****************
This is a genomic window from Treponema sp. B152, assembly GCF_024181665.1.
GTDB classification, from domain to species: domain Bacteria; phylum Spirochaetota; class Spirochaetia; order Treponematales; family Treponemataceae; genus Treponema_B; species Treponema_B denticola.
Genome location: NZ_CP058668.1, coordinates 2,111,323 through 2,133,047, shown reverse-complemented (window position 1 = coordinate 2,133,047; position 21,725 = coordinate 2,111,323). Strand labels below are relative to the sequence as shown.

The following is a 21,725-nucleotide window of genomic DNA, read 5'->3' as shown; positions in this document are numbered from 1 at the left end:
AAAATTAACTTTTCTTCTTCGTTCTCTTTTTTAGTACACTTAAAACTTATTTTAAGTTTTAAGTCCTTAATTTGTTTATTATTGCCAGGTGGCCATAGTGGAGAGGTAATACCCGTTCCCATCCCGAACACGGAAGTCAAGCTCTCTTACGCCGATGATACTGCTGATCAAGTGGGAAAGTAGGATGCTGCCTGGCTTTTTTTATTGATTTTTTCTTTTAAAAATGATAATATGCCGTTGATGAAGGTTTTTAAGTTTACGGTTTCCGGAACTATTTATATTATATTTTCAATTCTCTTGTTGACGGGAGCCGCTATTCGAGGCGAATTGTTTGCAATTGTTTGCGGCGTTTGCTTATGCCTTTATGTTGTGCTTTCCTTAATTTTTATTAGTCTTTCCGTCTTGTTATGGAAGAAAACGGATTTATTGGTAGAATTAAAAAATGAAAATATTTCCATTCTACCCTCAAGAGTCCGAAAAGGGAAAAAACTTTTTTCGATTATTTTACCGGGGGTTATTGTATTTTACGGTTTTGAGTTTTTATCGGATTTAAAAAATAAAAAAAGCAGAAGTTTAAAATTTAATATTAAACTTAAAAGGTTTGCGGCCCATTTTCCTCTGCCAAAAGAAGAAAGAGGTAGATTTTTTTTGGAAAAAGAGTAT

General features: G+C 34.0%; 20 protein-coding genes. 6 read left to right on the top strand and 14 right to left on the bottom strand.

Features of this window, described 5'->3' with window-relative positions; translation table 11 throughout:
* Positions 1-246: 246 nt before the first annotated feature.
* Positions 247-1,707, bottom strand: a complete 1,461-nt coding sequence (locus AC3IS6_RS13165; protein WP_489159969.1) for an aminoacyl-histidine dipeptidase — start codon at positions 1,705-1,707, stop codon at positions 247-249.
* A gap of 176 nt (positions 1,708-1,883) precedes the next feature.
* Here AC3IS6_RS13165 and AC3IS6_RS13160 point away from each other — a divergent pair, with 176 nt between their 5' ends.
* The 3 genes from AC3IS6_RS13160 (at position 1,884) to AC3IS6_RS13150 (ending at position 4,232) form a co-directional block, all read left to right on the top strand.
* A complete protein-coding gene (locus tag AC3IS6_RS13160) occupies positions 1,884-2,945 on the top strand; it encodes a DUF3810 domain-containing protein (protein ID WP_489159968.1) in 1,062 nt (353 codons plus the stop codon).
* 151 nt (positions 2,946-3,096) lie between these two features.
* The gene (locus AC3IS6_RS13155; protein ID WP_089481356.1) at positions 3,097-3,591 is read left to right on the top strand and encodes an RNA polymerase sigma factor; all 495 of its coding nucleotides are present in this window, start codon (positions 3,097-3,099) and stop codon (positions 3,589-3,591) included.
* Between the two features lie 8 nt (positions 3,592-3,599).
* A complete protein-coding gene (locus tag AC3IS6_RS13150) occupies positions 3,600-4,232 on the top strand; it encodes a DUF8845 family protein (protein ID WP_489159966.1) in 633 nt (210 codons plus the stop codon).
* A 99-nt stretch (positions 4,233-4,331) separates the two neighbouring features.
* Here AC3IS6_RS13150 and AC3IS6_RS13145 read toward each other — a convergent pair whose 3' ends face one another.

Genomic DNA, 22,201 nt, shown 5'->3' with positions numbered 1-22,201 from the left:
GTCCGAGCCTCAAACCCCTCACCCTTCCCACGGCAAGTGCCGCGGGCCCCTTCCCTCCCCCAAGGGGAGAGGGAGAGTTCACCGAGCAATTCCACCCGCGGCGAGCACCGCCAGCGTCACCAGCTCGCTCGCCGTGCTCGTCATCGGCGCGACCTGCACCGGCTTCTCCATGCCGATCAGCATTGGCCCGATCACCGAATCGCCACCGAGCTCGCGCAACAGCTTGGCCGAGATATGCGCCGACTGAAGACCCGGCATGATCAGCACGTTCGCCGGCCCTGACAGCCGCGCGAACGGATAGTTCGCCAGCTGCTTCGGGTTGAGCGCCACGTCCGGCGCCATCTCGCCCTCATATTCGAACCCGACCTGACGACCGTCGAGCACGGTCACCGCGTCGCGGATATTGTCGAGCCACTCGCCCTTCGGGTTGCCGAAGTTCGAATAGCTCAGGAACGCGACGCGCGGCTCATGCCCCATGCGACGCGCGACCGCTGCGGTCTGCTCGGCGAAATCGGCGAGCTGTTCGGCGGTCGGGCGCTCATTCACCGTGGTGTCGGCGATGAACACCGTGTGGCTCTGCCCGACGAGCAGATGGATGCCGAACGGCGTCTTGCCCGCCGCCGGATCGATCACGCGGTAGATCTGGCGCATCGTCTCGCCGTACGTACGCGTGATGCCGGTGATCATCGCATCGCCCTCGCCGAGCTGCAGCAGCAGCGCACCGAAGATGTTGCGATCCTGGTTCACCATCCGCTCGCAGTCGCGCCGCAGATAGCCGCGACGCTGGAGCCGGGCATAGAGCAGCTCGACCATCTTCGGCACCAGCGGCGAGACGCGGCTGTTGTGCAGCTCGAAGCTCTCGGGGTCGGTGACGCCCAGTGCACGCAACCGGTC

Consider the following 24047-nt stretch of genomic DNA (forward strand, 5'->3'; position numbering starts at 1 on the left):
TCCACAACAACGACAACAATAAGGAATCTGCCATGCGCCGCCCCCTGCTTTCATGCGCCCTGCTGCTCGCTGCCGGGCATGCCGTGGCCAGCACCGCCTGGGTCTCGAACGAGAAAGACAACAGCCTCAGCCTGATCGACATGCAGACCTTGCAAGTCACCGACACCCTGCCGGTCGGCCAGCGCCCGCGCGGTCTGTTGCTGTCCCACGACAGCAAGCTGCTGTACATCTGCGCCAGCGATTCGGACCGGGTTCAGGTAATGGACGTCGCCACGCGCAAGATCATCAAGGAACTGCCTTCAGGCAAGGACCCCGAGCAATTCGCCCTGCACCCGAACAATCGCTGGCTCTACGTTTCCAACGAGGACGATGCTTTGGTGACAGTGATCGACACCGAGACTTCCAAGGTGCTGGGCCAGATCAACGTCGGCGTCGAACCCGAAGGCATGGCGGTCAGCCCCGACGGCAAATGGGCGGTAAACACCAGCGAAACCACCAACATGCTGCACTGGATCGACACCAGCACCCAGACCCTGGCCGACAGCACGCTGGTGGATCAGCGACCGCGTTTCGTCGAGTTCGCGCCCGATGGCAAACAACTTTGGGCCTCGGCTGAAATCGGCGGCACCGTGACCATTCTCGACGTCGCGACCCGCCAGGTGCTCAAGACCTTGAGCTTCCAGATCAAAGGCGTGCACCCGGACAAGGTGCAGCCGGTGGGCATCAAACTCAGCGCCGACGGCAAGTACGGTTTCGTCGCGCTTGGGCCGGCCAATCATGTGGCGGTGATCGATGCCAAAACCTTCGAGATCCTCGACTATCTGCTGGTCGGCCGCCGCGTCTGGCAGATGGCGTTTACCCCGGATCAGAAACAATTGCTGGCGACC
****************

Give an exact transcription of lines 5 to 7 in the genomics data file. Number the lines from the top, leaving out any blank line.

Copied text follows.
AAAATTAACTTTTCTTCTTCGTTCTCTTTTTTAGTACACTTAAAACTTATTTTAAGTTTTAAGTCCTTAATTTGTTTATTATTGCCAGGTGGCCATAGTGGAGAGGTAATACCCGTTCCCATCCCGAACACGGAAGTCAAGCTCTCTTACGCCGATGATACTGCTGATCAAGTGGGAAAGTAGGATGCTGCCTGGCTTTTTTTATTGATTTTTTCTTTTAAAAATGATAATATGCCGTTGATGAAGGTTTTTAAGTTTACGGTTTCCGGAACTATTTATATTATATTTTCAATTCTCTTGTTGACGGGAGCCGCTATTCGAGGCGAATTGTTTGCAATTGTTTGCGGCGTTTGCTTATGCCTTTATGTTGTGCTTTCCTTAATTTTTATTAGTCTTTCCGTCTTGTTATGGAAGAAAACGGATTTATTGGTAGAATTAAAAAATGAAAATATTTCCATTCTACCCTCAAGAGTCCGAAAAGGGAAAAAACTTTTTTCGATTATTTTACCGGGGGTTATTGTATTTTACGGTTTTGAGTTTTTATCGGATTTAAAAAATAAAAAAAGCAGAAGTTTAAAATTTAATATTAAACTTAAAAGGTTTGCGGCCCATTTTCCTCTGCCAAAAGAAGAAAGAGGTAGATTTTTTTTGGAAAAAGAGTAT

General features: G+C 34.0%; 20 protein-coding genes. 6 read left to right on the top strand and 14 right to left on the bottom strand.

Features of this window, described 5'->3' with window-relative positions; translation table 11 throughout: